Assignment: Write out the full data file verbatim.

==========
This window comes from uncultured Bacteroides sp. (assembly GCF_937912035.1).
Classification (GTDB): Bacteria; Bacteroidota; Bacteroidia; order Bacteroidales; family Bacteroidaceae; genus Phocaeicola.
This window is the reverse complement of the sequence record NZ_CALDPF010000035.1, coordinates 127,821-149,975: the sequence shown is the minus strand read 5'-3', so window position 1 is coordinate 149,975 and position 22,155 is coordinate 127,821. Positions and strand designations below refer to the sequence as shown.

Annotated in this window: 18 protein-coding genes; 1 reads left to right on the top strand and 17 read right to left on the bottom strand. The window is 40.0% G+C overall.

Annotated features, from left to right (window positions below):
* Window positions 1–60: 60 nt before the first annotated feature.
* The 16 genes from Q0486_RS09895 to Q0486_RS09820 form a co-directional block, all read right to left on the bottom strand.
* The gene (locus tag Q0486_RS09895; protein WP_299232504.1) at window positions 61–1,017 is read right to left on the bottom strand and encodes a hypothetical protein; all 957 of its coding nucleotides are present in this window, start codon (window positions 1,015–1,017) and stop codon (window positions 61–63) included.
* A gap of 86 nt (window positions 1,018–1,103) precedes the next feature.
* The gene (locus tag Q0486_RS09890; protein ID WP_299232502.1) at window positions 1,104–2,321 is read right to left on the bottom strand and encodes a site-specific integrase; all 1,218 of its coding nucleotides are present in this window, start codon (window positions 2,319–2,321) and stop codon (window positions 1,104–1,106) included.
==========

This window comes from uncultured Bacteroides sp. (assembly GCF_937912035.1).
Classification (GTDB): Bacteria; Bacteroidota; Bacteroidia; order Bacteroidales; family Bacteroidaceae; genus Phocaeicola.
This window is the reverse complement of the sequence record NZ_CALDPF010000035.1, coordinates 127,821-149,975: the sequence shown is the minus strand read 5'-3', so window position 1 is coordinate 149,975 and position 22,155 is coordinate 127,821. Positions and strand designations below refer to the sequence as shown.

Annotated in this window: 18 protein-coding genes; 1 reads left to right on the top strand and 17 read right to left on the bottom strand. The window is 40.0% G+C overall.

Annotated features, from left to right (window positions below):
* Window positions 1–60: 60 nt before the first annotated feature.
* The 16 genes from Q0486_RS09895 to Q0486_RS09820 form a co-directional block, all read right to left on the bottom strand.
* The gene (locus tag Q0486_RS09895; protein WP_299232504.1) at window positions 61–1,017 is read right to left on the bottom strand and encodes a hypothetical protein; all 957 of its coding nucleotides are present in this window, start codon (window positions 1,015–1,017) and stop codon (window positions 61–63) included.
* A gap of 86 nt (window positions 1,018–1,103) precedes the next feature.
* The gene (locus tag Q0486_RS09890; protein ID WP_299232502.1) at window positions 1,104–2,321 is read right to left on the bottom strand and encodes a site-specific integrase; all 1,218 of its coding nucleotides are present in this window, start codon (window positions 2,319–2,321) and stop codon (window positions 1,104–1,106) included.